It’s just a spat, I know. But any time the Winchester brother are on less-than-friendly terms, a tiny piece of me dies. You hear that, show, I’m DYING. And you DON’T CARE.
Sorry. Freak-out over. I’m not dying. I’m just stressed. As I mentioned, Sam and Dean are still working out some of the core issues that were left in the aftermath of the Gadreel drama. And though they tackled a couple of them head on in tonight’s episode, they’re far from done having it out over everything that has gone down so far this season. But I’ll get to that. First, we have to talk about Garth, who, it turns out, has gone through some pretty big stuff since we last saw him.
For one: He’s married. Second: He’s married to a werewolf named Bess. Third: He’s a werewolf, too.
I know, it was a lot to take in. (They should really start a hunter’s newsletter or something.) And Sam and Dean had quite the time processing it all themselves, as you might guess.
Initially, Garth hadn’t even planned on telling them the truth and even tried ditching them at the hospital where Sam and Dean (who is, I’d say, is basically sporting a beard these days) had caught up with him. But once they tracked him down to the place he shared with his wife, he had no choice but to ‘fess up about his new, unique situation.
The facts were this: Garth was bitten during a hunt and had accepted that his only option was to off himself. But just before he did so, Bess saved his life, and showed him that being a wolf — or a “Bitten” — didn’t have to be all bad. And she was right. This was no ordinary clan of monsters he’d joined. These werewolves — or lycanthropes, as they preferred — were spiritual folk. They worshipped together, had (very disgusting) family dinners, and wore silver bullets around their necks as symbols of their mortality. (Nice religious parallel.) As Supernatural has taught us time and time again, however, every peaceful flock has stray members — and those people are cause for concern. In this case, after Sam and Dean were attacked by a sheriff who turned out to be a violent werewolf, they had no choice but to consider the entire flock Were-Worshippers a threat.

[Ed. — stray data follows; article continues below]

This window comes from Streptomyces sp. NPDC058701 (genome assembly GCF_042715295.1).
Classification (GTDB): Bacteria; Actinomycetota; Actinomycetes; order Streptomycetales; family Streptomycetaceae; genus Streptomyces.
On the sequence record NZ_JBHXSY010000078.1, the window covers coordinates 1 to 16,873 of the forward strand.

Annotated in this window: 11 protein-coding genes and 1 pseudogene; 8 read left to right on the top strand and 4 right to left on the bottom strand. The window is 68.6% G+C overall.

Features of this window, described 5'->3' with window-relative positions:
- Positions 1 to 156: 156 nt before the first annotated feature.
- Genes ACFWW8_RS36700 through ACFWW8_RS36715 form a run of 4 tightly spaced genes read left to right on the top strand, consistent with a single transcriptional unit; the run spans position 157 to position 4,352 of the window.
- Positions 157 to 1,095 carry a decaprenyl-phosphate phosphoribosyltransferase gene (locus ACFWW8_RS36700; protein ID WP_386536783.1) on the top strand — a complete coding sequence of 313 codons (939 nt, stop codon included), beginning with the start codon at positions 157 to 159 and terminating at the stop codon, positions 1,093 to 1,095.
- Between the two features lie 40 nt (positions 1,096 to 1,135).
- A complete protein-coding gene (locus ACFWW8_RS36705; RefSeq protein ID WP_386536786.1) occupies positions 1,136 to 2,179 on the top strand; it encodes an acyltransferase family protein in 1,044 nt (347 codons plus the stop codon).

Upon further research, Dean figured out that a portion of the werewolf group were members of an ancient cult of werewolves that wanted to wipe humans off the Earth. (You know, the usual.)
And though Bess’s father, who was a leader of sorts in this group, tried to claim that he had rid the group of the hatred that was once prevalent, Dean had to break the news that were-daddy didn’t do a very thorough job. And soon we learned that Bess’s step-mother was among them.
Confrontation ensued. Bess’s step-mom was killed. The good guys won. But more importantly Garth was left with a big decision: To stay with his new family or go off and put his werewolf mojo to use as a hunter. Dean set him straight pretty quickly. “You got something here,” he told Garth. “Don’t let that go. You’ll never forgive yourself. [Ed note: Dean should know.] Besides, somebody’s gotta live to tell this story one day. Who better than you.”